In the bottom of the sea floor, large parts of the ocean margins have methane in the solid-phase
And the six degree increase was, according to some scientists, all it took to pass a tipping point, during the Permian mass extinction. There’s a virtual scientific consensus that 6 degrees was all it took to initiate the PETM. In both cases, it involved massive releases of methane. We know that in the bottom of the sea floor, large parts of the ocean margins have methane in the solid-phase and what happens is… that ahn when you change the temperature, it can dissociate or even, think of it as, melting this this frozen methane phase. And so the idea is that, during some these events, we have some triggering, or inicial cause, that forces the ocean temperatures to warm, especially in deep parts the ocean. And, then, that associates or melts this solid methane phase, which then goes into gas, which can get into the ocean and into the atmosphere. Methane is way worse than carbon dioxide. It’s innert right now, in the soil.
It’s not affecting anybody in any way. When you warm it, it becomes a gas. Then it starts acting immediately as a greenhouse gas. So this is an immediat and very short term threat to planetary civilization. The risk is, so called, runaway greenhouse, which is the self-correcting mechanism cease to kick in, and you heat by little bits, then you release methane that then causes excess heating, and you realese more methane, and so it goes on. That’s… probably the biggest issue that we face. Sea level changes, the big one, too, a very expensive one to manage, but that methane the release from the tundra… once that gets under way, we reach a point where we lose the option of having an effective mitigation strategy. We can always abandons coastlines but if we activate enough of the carbon reservoir in the terrestrial biosphere, that becomes unmanageable. That’s kind of a no.
.. unfortunately kind of a doomsday scenario, that our trajectory is pointed to. Most disconcerting, the Arctic ice sheet, that keeps the carbon stable, is melting rapidly. In July 2013, the Arctic lost 41 000 square miles, an area half the size of Kansas, every single day. And scientists have witnessed kilometer wide columns of methane gas bubling up from the ocean floor, suggesting the tipping point to runaway climate change is dangerously close. While it appears we’ve already passed the tipping point for a ice-free Arctic in the summer other tipping points could be centuries, generations, or just years down the road. The big danger about tipping points is that you can only recognize them when it’s too late to do anything about it.
Last Hours explains how we got here and what will happen if we don’t work together to stop it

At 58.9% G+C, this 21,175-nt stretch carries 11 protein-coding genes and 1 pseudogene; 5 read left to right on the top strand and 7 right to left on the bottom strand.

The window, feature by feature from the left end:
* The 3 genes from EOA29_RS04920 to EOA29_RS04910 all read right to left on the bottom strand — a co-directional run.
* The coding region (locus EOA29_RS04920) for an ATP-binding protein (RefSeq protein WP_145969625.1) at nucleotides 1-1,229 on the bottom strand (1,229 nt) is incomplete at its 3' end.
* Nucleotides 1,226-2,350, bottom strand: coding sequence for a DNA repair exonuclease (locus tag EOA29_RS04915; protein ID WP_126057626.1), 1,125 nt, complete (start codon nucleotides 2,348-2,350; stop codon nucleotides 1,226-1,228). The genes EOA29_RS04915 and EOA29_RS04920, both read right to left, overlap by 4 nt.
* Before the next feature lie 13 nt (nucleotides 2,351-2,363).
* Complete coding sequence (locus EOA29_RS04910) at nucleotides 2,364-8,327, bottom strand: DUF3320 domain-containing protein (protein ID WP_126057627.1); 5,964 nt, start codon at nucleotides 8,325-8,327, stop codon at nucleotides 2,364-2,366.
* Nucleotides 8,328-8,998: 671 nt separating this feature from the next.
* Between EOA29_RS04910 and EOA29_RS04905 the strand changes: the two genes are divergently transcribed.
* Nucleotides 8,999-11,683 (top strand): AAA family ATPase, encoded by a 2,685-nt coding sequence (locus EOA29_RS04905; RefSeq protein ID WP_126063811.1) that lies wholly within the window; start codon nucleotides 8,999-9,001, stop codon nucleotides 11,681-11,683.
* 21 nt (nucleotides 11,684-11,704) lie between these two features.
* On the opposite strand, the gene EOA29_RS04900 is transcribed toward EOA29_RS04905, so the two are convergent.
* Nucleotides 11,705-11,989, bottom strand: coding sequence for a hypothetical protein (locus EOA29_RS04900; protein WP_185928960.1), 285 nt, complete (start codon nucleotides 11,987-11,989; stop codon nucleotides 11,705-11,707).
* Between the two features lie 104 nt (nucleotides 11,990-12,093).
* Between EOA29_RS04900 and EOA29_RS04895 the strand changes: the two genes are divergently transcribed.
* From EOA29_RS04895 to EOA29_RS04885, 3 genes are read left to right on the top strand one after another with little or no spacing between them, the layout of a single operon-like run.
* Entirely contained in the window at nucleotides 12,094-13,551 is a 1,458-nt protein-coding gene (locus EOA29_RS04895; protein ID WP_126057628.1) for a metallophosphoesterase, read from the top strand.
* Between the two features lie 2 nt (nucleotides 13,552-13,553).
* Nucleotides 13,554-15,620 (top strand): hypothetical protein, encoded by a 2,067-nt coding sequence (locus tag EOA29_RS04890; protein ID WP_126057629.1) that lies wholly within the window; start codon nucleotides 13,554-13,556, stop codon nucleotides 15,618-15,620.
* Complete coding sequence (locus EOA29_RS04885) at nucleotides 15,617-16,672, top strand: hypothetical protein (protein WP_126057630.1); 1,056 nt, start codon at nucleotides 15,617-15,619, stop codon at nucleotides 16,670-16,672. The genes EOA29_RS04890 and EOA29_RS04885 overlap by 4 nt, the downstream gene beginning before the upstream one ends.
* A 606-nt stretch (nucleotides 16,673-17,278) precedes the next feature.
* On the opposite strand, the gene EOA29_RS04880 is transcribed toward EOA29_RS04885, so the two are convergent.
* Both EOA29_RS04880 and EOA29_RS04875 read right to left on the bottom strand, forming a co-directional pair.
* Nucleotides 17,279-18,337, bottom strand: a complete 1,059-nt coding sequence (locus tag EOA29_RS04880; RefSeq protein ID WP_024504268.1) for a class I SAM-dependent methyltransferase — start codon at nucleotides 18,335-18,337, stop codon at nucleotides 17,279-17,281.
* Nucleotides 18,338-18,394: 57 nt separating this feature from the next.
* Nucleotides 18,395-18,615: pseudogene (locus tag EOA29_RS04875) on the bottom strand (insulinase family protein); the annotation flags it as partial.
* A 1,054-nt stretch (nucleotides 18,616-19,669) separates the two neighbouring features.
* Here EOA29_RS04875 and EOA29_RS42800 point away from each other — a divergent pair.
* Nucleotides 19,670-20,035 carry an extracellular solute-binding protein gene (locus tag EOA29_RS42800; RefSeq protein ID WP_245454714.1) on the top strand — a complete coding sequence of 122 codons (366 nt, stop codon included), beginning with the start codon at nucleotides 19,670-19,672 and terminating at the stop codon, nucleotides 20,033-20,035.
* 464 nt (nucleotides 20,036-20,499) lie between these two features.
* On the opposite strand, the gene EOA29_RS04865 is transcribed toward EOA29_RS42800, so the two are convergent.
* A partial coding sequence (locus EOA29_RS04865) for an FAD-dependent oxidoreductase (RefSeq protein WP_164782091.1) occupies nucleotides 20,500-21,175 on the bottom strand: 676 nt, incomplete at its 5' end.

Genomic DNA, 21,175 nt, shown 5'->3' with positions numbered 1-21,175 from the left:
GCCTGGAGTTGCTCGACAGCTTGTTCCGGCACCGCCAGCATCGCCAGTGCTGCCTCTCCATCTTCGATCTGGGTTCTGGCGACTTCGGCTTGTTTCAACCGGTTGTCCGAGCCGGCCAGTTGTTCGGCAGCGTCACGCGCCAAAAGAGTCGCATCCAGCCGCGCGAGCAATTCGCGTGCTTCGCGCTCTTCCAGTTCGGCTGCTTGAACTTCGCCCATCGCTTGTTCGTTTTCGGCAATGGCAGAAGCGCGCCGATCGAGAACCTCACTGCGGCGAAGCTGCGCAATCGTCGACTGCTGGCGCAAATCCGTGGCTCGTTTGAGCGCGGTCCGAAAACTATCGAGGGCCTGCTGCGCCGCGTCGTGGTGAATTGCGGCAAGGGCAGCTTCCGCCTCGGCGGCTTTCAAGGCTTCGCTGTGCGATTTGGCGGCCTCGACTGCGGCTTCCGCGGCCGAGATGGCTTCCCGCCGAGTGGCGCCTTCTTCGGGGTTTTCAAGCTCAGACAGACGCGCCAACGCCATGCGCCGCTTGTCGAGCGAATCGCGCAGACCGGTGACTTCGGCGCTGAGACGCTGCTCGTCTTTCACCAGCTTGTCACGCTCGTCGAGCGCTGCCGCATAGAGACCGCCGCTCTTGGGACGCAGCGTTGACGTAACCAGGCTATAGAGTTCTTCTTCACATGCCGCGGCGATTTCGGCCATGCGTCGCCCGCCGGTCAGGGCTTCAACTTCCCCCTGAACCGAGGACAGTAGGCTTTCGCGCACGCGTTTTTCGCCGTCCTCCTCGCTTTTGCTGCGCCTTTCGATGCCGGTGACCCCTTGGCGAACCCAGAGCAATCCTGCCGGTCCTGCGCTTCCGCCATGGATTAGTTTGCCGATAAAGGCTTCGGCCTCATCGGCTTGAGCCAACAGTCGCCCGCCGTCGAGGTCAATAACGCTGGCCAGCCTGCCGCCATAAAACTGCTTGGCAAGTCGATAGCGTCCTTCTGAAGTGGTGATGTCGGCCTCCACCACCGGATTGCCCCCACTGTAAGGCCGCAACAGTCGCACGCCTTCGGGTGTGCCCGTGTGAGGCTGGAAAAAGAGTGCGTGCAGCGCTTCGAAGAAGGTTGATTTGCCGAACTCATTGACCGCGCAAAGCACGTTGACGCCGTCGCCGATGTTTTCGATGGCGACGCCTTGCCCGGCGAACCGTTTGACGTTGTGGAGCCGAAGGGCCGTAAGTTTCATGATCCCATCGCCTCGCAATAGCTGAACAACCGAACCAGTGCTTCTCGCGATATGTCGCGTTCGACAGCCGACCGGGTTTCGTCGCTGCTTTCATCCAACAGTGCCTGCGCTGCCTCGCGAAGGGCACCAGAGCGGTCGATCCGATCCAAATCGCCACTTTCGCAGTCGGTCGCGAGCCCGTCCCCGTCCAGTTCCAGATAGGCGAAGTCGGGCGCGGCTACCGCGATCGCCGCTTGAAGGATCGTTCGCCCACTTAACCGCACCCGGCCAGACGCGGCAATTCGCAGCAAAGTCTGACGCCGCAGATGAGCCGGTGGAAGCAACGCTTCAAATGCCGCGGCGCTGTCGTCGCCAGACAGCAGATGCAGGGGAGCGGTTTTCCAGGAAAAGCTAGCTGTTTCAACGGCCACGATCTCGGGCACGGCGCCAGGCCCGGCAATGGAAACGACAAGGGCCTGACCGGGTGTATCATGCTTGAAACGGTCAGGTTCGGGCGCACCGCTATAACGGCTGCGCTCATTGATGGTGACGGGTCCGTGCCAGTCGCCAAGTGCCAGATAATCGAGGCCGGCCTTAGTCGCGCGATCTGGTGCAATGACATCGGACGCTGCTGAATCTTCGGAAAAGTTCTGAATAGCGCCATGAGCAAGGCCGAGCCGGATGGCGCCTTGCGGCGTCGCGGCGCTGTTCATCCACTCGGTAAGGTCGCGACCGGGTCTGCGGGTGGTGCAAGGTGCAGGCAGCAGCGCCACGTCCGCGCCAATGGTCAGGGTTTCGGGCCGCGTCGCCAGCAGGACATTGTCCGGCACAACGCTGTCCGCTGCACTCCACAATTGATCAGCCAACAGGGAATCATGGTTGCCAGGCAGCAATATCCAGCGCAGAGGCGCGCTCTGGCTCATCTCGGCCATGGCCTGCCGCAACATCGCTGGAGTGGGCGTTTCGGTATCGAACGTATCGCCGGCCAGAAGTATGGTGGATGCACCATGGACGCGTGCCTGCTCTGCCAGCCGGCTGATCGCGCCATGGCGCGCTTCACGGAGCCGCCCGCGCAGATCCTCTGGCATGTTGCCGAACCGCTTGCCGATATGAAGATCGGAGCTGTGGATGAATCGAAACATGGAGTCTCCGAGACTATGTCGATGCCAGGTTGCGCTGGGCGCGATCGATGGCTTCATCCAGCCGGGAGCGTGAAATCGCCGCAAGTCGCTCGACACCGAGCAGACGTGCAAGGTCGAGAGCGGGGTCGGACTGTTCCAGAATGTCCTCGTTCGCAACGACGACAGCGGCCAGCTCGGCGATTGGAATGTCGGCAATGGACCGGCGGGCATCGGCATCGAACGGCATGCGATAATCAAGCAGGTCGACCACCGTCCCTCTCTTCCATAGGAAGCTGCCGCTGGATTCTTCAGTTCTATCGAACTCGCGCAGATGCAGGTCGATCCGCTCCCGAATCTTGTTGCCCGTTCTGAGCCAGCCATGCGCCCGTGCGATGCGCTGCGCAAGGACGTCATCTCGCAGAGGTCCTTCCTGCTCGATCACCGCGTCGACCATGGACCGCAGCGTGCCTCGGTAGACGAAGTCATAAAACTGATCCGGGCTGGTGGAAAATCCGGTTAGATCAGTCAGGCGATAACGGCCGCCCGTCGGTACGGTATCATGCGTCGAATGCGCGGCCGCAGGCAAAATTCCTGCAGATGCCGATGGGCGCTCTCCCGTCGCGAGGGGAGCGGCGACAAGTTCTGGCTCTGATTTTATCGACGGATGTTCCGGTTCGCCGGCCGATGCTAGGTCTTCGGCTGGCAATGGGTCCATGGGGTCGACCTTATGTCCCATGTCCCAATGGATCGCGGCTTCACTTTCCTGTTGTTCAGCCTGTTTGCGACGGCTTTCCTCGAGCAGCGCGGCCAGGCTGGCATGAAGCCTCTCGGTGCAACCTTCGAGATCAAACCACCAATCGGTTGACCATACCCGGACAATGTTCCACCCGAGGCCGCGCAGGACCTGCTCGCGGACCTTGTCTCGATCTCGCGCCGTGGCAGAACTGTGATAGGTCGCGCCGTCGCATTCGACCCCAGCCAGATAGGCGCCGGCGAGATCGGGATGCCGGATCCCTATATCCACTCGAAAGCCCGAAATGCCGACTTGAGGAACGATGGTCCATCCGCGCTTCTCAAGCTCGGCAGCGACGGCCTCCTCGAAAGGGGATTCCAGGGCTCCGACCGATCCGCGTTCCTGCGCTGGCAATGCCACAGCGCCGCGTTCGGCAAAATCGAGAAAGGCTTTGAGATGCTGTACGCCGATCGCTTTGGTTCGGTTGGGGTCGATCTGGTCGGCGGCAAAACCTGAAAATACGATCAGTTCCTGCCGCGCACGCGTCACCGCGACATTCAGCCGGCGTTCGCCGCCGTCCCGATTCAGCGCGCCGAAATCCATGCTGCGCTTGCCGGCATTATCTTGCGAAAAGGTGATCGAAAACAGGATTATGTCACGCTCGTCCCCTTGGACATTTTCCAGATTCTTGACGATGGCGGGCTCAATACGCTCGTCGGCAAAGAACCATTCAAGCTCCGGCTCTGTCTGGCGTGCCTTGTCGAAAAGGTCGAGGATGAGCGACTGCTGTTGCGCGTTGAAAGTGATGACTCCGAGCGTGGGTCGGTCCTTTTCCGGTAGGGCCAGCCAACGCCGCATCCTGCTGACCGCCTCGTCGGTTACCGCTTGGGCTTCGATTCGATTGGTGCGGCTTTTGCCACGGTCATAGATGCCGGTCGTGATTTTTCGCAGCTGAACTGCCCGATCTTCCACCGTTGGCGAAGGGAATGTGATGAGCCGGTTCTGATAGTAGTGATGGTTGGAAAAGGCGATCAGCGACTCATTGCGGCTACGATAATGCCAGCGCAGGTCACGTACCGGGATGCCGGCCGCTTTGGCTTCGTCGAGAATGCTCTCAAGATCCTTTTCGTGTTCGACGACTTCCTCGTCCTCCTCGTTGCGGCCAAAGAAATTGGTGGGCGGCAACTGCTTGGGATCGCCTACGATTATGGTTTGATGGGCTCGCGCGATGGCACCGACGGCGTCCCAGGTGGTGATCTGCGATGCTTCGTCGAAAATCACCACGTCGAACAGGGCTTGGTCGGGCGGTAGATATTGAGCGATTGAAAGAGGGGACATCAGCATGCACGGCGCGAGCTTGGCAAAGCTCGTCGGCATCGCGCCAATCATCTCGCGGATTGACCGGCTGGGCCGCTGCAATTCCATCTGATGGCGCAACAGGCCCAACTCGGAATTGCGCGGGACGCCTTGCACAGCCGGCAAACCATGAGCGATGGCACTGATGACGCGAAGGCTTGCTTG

So why should we risk these catastrophic events? In the case of climate change, our planet’s life support system is at stake. So it is our obligation to take every precaution to stop it. We must begin to reduce carbon emissions dramatically. Yet, at this moment, we’re facing a crisis of world leadership. Powerful fossil fuel corporations are fighting to monetize trillions of tons of carbon they own, that are still underground. The world community, global citizens, governments, leaders, NGOs and corporations must come together step forward and take decisive action. Let’s continue the research but let’s not wait until we pass more tipping points. This is the most urgent of times and a most urgent message. Please forward this to as many people as can.
A number of people have endorsed this film, including former Vice President Al Gore, who said that carbon pollution, from burning fossil fuels, is changing our climate and transforming our world, from more destructive and more frequent climate-related extreme weather events and rise in sea levels, to climate refugees, crop failure and water scarcity, the consequences are profound. Al Gore said Last Hours expertly explains how we got here and what will happen if we don’t work together to stop it. It is a needed and urgent call to action. Kumi Naidoo, the international director of Greenpeace International, said that Last Hours is a captivating, extremely compelling, appeal meant to awaken politicians and business leaders to take climate change action and stop runaway catastrophic climate change.
Few films have managed to capture the sense of urgency as well as Last Hours. In the context of science telling us that emissions need to peak by 2015 and then come down and with politicians doing little to reflect this urgency this is a much needed asset for the climate movement. And Maggie Fox, president and CEO of the Climate Reality Project praise Last Hours saing that, in the 18th century, Edmund Burke wrote: “Those who don’t know history are destined to repeat it.” Many years later, Last Hours makes clear how much we have to learn from our planet’s history to truly understand the potent threat of trapped methane.